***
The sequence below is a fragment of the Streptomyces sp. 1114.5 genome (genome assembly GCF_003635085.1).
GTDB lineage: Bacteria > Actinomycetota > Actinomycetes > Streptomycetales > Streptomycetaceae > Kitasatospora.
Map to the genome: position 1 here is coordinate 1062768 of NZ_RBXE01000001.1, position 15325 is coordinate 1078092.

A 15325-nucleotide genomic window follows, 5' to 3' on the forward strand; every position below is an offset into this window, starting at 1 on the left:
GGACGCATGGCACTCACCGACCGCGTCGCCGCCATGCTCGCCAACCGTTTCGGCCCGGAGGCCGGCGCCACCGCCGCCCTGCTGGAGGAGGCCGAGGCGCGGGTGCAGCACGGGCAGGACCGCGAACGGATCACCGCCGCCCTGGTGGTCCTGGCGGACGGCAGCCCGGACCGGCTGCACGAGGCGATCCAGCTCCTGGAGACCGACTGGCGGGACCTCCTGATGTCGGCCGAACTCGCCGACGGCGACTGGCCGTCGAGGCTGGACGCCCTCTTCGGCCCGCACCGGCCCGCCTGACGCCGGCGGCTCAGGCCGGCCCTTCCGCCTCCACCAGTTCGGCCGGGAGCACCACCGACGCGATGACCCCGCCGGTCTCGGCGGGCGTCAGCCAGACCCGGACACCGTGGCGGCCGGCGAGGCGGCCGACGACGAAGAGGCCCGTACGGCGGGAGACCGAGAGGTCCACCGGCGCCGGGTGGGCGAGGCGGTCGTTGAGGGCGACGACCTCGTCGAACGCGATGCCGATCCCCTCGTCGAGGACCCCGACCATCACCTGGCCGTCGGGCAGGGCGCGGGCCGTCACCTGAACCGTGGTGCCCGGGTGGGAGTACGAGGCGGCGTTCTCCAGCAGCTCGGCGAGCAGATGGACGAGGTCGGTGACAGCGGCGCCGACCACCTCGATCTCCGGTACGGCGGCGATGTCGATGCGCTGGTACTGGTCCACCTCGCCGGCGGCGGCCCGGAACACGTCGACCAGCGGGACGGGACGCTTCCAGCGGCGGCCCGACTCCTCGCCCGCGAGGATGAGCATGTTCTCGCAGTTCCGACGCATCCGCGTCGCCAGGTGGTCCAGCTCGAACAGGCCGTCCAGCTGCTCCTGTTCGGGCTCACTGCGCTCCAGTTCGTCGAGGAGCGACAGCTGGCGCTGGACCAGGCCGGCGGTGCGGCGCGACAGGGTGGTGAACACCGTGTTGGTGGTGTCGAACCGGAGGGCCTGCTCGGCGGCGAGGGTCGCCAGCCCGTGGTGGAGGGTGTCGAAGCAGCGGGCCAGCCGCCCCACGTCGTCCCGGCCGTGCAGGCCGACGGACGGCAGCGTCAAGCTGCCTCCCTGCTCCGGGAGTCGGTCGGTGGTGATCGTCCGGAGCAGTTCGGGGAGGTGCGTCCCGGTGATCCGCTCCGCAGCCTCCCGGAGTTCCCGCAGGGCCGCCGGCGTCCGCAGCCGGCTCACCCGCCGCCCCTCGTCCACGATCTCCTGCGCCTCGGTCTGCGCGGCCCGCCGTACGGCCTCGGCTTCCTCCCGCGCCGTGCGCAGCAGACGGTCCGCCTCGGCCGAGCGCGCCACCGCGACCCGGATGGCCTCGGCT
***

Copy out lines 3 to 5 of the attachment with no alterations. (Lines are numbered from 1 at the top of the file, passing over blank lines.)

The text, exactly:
Map to the genome: position 1 here is coordinate 1062768 of NZ_RBXE01000001.1, position 15325 is coordinate 1078092.

A 15325-nucleotide genomic window follows, 5' to 3' on the forward strand; every position below is an offset into this window, starting at 1 on the left:
GGACGCATGGCACTCACCGACCGCGTCGCCGCCATGCTCGCCAACCGTTTCGGCCCGGAGGCCGGCGCCACCGCCGCCCTGCTGGAGGAGGCCGAGGCGCGGGTGCAGCACGGGCAGGACCGCGAACGGATCACCGCCGCCCTGGTGGTCCTGGCGGACGGCAGCCCGGACCGGCTGCACGAGGCGATCCAGCTCCTGGAGACCGACTGGCGGGACCTCCTGATGTCGGCCGAACTCGCCGACGGCGACTGGCCGTCGAGGCTGGACGCCCTCTTCGGCCCGCACCGGCCCGCCTGACGCCGGCGGCTCAGGCCGGCCCTTCCGCCTCCACCAGTTCGGCCGGGAGCACCACCGACGCGATGACCCCGCCGGTCTCGGCGGGCGTCAGCCAGACCCGGACACCGTGGCGGCCGGCGAGGCGGCCGACGACGAAGAGGCCCGTACGGCGGGAGACCGAGAGGTCCACCGGCGCCGGGTGGGCGAGGCGGTCGTTGAGGGCGACGACCTCGTCGAACGCGATGCCGATCCCCTCGTCGAGGACCCCGACCATCACCTGGCCGTCGGGCAGGGCGCGGGCCGTCACCTGAACCGTGGTGCCCGGGTGGGAGTACGAGGCGGCGTTCTCCAGCAGCTCGGCGAGCAGATGGACGAGGTCGGTGACAGCGGCGCCGACCACCTCGATCTCCGGTACGGCGGCGATGTCGATGCGCTGGTACTGGTCCACCTCGCCGGCGGCGGCCCGGAACACGTCGACCAGCGGGACGGGACGCTTCCAGCGGCGGCCCGACTCCTCGCCCGCGAGGATGAGCATGTTCTCGCAGTTCCGACGCATCCGCGTCGCCAGGTGGTCCAGCTCGAACAGGCCGTCCAGCTGCTCCTGTTCGGGCTCACTGCGCTCCAGTTCGTCGAGGAGCGACAGCTGGCGCTGGACCAGGCCGGCGGTGCGGCGCGACAGGGTGGTGAACACCGTGTTGGTGGTGTCGAACCGGAGGGCCTGCTCGGCGGCGAGGGTCGCCAGCCCGTGGTGGAGGGTGTCGAAGCAGCGGGCCAGCCGCCCCACGTCGTCCCGGCCGTGCAGGCCGACGGACGGCAGCGTCAAGCTGCCTCCCTGCTCCGGGAGTCGGTCGGTGGTGATCGTCCGGAGCAGTTCGGGGAGGTGCGTCCCGGTGATCCGCTCCGCAGCCTCCCGGAGTTCCCGCAGGGCCGCCGGCGTCCGCAGCCGGCTCACCCGCCGCCCCTCGTCCACGATCTCCTGCGCCTCGGTCTGCGCGGCCCGCCGTACGGCCTCGGCTTCCTCCCGCGCCGTGCGCAGCAGACGGTCCGCCTCGGCCGAGCGCGCCACCGCGACCCGGATGGCCTCGGCT